Sunday, August 27, 2017

I sense much fear

Birthday transgressions aside, I've been sticking to what I believe is a perfect diet for over a month now. I should be on top of the goddamn world.

But here's where we stand four weeks after starting medication to get me out of the run/eat/repeat loop:

  • I'm tired. I sleep just fine, but I can't seem to shake this general feeling of fatigue. I constantly feel like I need a nap. When the weekend rolls around, I should be ready to go bang down Disney World's gates, but it doesn't sound nearly as much fun as curling back up in bed does. And I didn't think it was possible, but every run seems to get slower than the last.  
  • I'm cranky. I am always on edge. Poor Ben can't wait for another business trip to get out of the path of Nicole the Lion. Part of the problem is that I feel like my anxiety has been jacked up a thousand fold, and my impending doom is always around the corner. So wouldn't that make you a little testy too? 
  • I've lost 0.0 pounds. This is the cruelest twist of all. I am talking to the tenths of a pound here, people. How can I not binge, eat cleanly, exercise sensibly, and have nothing to show for it? 

Please hold while I go bang my head against the wall.
Sanity is overrated anyway.

Fact: I had mentally prepared myself for painfully slow weight loss when starting the drugs. No, for realsies. Here's why:

  1. I am 100% certain that undereating and overexercising got me into this mess years ago. So I am super paranoid now about making sure I track every last calorie in My Fitness Pal, and I'm eating towards the high end of what someone my height/weight/activity level should probably be eating.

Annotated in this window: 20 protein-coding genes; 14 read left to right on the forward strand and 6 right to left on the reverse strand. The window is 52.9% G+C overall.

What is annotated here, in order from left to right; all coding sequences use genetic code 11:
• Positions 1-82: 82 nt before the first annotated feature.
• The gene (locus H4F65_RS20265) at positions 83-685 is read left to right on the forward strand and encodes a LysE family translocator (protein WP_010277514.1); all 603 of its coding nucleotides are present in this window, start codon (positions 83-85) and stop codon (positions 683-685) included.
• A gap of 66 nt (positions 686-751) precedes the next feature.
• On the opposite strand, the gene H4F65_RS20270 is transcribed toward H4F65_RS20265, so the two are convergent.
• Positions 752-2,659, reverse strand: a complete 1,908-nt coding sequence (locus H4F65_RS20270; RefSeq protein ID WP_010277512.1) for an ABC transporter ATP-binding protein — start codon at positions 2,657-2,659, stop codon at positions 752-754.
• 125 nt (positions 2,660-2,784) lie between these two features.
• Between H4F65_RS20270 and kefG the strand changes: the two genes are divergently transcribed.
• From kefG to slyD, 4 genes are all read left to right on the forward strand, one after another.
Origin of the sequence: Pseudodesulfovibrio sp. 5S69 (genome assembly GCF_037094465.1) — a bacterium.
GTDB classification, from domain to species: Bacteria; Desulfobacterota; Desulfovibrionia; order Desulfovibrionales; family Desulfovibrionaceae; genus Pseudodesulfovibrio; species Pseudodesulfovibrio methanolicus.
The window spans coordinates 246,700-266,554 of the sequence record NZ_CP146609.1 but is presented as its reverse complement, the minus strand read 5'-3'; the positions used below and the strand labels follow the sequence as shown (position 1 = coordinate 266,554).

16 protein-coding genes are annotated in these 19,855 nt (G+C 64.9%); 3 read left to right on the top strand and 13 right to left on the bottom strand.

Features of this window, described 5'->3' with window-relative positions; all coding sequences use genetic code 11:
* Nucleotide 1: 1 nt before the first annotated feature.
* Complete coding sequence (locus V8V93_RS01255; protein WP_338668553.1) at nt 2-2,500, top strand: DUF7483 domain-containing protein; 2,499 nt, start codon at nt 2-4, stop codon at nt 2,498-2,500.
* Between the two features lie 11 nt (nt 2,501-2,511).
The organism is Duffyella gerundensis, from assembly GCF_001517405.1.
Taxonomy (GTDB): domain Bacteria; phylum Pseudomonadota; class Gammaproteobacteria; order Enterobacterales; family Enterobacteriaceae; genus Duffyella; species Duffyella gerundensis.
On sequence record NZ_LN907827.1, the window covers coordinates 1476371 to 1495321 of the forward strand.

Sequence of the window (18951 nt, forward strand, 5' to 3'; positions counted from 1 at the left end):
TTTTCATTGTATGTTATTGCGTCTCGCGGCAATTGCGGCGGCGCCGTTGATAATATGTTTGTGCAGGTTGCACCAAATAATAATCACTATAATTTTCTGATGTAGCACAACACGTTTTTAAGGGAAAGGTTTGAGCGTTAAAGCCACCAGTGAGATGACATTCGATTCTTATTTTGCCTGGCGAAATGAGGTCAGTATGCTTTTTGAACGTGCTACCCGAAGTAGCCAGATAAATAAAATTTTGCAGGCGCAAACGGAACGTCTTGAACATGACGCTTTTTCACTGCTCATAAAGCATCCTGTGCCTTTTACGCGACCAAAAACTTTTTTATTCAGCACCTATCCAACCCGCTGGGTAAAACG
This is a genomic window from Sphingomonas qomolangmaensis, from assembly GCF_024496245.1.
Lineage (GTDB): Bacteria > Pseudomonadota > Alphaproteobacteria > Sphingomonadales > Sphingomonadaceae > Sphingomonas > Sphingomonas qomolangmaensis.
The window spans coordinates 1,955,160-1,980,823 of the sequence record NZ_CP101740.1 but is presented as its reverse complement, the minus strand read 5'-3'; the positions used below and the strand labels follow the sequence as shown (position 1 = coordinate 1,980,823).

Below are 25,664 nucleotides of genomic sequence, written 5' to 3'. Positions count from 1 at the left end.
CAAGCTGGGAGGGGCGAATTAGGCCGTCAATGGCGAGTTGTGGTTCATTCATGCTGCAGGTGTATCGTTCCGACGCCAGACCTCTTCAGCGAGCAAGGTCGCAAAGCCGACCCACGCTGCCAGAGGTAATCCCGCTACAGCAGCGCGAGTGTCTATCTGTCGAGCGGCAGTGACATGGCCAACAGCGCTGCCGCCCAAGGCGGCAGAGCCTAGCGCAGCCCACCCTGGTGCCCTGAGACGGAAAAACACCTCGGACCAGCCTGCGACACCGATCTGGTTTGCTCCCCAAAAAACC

2. I had been taking supplemental thyroid medication for over a year, and stopped last month. My timing is great, isn't it? Now, because I had been taking this medication for a while, my brain said "sweet, I don't have to worry about telling Mrs. Thyroid to do anything anymore," and checked out of that business. Even though I titrated down my thyroid medication dosage to the best of my ability, I figured there would be a period of time before my brain realized she's got a job to do again. From what I had read, it usually can take two weeks to a month. 
So I knew it would be slow, but to not see any progress after a month is fucking depressing. And I just don't know what to do at this point. I don't want to mess with calorie intake just yet. Fortunately, I do have a follow-up appointment with New Doc this week so maybe I can get some guidance. I've been considering going back to Dr. Paleo too, for the sole purpose of getting some quick bloodwork done to see exactly what's going on thyroid-wise, but maybe I'll give it another week or two. 

I understand solving 20+ years of disordered eating takes time, but here's the reality of the situation: I've wasted my best years on this... thing. This fixation, this obsession, whatever you want to call it, with being an athlete. No. With having an athletic body-type. And I've put off other goals. I can't concentrate on other things I want to achieve. I start other "projects," but always come back to THIS. I can't do it anymore because life is just going to pass me by. I need to be done with it. I can't accept that what I am now might be as good as it gets for me. And that I very well may have missed my window to get a sub-2 half marathon. 

So... not seeing any progress is pretty scary for me. 

I found an old birthday e-card I received from SparkPeople that I saved because it had this quote in it and it's so right: What matters most in life is often viewed as peripheral to the things that we focus on. Passion takes a backseat to production, wellness to working, and balance to busyness. The old adage that 'life is not a dress rehearsal' is so true, and yet we act to the contrary by putting off what is truly important or indulging in things that are not...

Logical Nicole knows the above is true. So why am I still drowning in this ridiculous fear?

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